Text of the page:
One German Town Confronts its Past – Philadelphia Inquirer

NAUMBURG, Germany — I enter the Judengasse from the north, between a bookstore and a wine shop, wondering what I will find.

This cobblestone alley is barely six feet across, and the sidewalk varies from a couple of feet on each side to nil. The buildings are a mix of brick, stucco and half-timbered, two to four stories tall; in some places the stucco has broken off, and I can see where arches once stood. I turn around and notice that shops have been built over the alley entrance, making the whole space seem rather narrow and lacking for sky. In short, it looks like many other side streets in this beautiful and remarkably well-preserved old town of 31,500, the center of the Saale-Unstrut wine country.

But as I round the corner, it becomes apparent why this is no ordinary street. A building covers the exit too, but it’s light enough to see a small frieze on the left, just above eye level, depicting townspeople expelling the local Jewish population, who lived in this quarter — Judengasse means Jew Lane. Some of these townspeople wear armor and others brandish a mighty cross, while Jewish men with beards and long coats cower toward the exit, and a woman rushes two children away. According to a pamphlet from the tourist bureau, this is where “Jewish homes, school, baths and the synagogue were razed…”

What surprises me is that the townspeople in the frieze weren’t Nazis, or part of some turn-of-the-century pogrom. This expulsion happened in 1494, and the plaque was put up shortly thereafter to commemorate the great victory. In Central Europe, anti-Semitism has deep roots, and the Jews depicted here could have been my ancestors.

Across the alley from this frieze is a plaque that’s just as telling of Germany’s relationship with my people. This one is inscribed with the names of 12 Naumburg Jews who lost their lives to the Nazi regime. Most names are in pairs, a man and a woman with the same last name. I’m guessing they were married couples.

There’s one other frieze in the alley, just next to the exit and with no obvious relationship to the Judengasse’s dark history. It’s a tree with seven branches pointing upward. As a Jew I think of the menorah, but as a traveler I also think of the seven-branched candelabra that appears in windows and on fireplaces in many German homes, often interpreted as the tree of life.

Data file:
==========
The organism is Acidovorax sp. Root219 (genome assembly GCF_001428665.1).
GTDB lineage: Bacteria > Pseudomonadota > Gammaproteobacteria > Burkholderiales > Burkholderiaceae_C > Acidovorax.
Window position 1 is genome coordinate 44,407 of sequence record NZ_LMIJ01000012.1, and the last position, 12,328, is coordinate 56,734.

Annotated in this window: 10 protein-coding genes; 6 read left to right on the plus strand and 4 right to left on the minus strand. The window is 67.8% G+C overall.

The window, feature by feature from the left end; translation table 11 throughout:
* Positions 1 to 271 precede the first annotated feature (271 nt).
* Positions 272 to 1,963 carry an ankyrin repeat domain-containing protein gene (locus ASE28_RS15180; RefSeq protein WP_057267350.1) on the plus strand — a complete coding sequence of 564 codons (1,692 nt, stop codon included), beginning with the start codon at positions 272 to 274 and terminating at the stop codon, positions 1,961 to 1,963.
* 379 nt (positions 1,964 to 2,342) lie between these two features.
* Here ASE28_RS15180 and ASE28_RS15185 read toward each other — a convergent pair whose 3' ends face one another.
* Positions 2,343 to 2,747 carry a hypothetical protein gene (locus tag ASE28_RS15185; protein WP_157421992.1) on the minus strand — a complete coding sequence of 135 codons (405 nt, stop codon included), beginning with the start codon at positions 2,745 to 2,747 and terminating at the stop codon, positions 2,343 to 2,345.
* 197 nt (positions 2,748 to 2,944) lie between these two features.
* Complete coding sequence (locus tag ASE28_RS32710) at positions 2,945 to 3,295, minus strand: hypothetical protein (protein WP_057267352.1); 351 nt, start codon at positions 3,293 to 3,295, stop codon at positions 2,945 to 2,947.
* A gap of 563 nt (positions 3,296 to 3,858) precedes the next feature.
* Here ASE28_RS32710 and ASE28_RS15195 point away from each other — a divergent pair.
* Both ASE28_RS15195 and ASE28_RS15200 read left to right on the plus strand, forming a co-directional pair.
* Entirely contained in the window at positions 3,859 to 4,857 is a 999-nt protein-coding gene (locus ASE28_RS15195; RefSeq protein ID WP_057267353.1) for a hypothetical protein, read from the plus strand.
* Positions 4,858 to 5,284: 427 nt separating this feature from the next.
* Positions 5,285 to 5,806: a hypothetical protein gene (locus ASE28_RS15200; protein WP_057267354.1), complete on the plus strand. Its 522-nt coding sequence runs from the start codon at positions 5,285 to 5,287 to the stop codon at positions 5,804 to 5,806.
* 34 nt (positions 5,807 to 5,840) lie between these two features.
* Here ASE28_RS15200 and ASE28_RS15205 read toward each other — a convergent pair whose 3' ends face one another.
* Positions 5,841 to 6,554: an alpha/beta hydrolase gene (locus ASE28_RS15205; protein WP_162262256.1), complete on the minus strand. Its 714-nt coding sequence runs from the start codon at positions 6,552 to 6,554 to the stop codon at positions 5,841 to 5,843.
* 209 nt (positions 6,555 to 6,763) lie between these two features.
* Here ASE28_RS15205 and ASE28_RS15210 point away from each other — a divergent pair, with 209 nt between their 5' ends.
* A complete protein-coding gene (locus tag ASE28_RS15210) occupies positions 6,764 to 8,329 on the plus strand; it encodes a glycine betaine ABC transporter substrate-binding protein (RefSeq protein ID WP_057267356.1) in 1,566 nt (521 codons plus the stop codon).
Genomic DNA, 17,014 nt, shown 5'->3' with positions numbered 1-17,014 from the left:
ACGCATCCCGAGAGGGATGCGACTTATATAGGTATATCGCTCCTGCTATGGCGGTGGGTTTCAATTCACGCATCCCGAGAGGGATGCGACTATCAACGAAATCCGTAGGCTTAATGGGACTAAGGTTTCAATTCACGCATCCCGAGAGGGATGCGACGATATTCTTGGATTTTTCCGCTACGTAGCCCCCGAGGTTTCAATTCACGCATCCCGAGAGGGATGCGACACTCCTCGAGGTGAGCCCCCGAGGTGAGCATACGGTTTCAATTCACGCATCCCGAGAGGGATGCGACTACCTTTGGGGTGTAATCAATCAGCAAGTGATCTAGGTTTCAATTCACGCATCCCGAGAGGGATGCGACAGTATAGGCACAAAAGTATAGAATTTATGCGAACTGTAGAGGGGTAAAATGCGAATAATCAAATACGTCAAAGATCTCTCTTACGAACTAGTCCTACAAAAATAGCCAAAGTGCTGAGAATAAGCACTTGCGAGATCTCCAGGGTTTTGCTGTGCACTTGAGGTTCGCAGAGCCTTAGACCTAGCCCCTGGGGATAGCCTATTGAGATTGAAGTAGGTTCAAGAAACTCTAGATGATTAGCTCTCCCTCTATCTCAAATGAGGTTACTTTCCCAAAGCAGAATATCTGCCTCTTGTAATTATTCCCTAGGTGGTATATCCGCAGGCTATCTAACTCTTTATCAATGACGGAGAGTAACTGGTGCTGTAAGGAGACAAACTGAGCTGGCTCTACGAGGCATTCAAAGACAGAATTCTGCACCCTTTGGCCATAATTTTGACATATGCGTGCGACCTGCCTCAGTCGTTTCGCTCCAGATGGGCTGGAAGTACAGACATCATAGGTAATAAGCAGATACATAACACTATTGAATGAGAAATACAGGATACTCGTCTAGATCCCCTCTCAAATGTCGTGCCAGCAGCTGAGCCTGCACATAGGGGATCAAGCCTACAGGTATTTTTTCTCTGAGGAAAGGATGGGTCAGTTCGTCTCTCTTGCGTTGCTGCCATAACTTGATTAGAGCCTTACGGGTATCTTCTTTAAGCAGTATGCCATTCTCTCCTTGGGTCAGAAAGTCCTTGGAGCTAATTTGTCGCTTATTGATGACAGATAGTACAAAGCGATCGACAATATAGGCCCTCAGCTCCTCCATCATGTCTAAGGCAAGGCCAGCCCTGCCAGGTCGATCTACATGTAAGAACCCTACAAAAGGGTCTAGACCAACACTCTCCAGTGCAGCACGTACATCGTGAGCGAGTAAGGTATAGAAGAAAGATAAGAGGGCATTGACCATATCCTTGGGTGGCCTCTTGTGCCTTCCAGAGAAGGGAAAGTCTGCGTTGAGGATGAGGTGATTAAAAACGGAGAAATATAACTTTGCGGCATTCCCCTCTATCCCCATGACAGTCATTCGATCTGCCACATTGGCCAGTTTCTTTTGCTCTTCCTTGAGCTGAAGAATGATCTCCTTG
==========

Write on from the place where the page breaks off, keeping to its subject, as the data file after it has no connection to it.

Before I left for Germany, a friend mentioned that German culture is inextricably linked to Jewish culture, from science to the arts to cabaret, Mendelssohn (both Moses and Felix) to Kurt Weill to Einstein. Most Germans I know are dumbfounded that their country, with its long tradition of humanism, could have given rise to the Third Reich. Now that I’m here, when people learn that I’m Jewish, they usually offer an expression of sympathy.

I cannot find the words to express the horror of the Holocaust, but on this particular pilgrimage I am heartened that modern Germany is dealing with its history so forthrightly.

Just imagine a national monument in Washington, say, to African Americans kidnapped and enslaved, or one at Manzanar in California’s Owens Valley, where many thousands of Japanese Americans were interned during World War II.

Or what if our government were asked to make reparations to the American Indians in exchange for the land we now live on?

Although the frieze depicting the expulsion of the Jews was intended as triumphal, the community now regards it as shameful. Yet the frieze remains, a reminder of the potential for all of our inhumanity. The memorial plaque to Naumburg’s 12 Jews reminds us that we need to be accountable for our actions.

Exiting the Judengasse onto an intimate square with a historic church before me, a goldsmith’s shop to the left and an Italian café to the right, I feel I have re-entered civilization. Then I look back and see, over the exit from the alley, yet another frieze, of a duck crouched over itself, preening.

At first it seems out of place, almost mocking. Only later does it dawn on me that the duck has the ability to recognize problems within itself, reach in and remove them. We should all learn to do the same.